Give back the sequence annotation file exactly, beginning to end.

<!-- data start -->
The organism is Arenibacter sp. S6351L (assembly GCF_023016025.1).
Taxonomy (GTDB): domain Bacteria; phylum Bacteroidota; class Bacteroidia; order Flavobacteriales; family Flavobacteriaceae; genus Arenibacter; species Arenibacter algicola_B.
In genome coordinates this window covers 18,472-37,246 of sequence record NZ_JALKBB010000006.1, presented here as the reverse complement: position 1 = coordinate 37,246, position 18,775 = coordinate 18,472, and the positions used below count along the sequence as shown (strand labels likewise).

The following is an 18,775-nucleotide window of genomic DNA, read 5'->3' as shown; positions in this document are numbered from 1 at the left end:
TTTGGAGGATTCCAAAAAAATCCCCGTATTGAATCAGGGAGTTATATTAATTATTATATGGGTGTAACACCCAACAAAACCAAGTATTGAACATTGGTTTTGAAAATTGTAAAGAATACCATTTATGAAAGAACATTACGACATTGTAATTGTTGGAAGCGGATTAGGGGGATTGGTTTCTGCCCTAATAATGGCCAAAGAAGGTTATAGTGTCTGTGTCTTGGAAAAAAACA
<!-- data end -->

The organism is Arenibacter sp. S6351L (assembly GCF_023016025.1).
Taxonomy (GTDB): domain Bacteria; phylum Bacteroidota; class Bacteroidia; order Flavobacteriales; family Flavobacteriaceae; genus Arenibacter; species Arenibacter algicola_B.
In genome coordinates this window covers 18,472-37,246 of sequence record NZ_JALKBB010000006.1, presented here as the reverse complement: position 1 = coordinate 37,246, position 18,775 = coordinate 18,472, and the positions used below count along the sequence as shown (strand labels likewise).

The following is an 18,775-nucleotide window of genomic DNA, read 5'->3' as shown; positions in this document are numbered from 1 at the left end:
TTTGGAGGATTCCAAAAAAATCCCCGTATTGAATCAGGGAGTTATATTAATTATTATATGGGTGTAACACCCAACAAAACCAAGTATTGAACATTGGTTTTGAAAATTGTAAAGAATACCATTTATGAAAGAACATTACGACATTGTAATTGTTGGAAGCGGATTAGGGGGATTGGTTTCTGCCCTAATAATGGCCAAAGAAGGTTATAGTGTCTGTGTCTTGGAAAAAAACA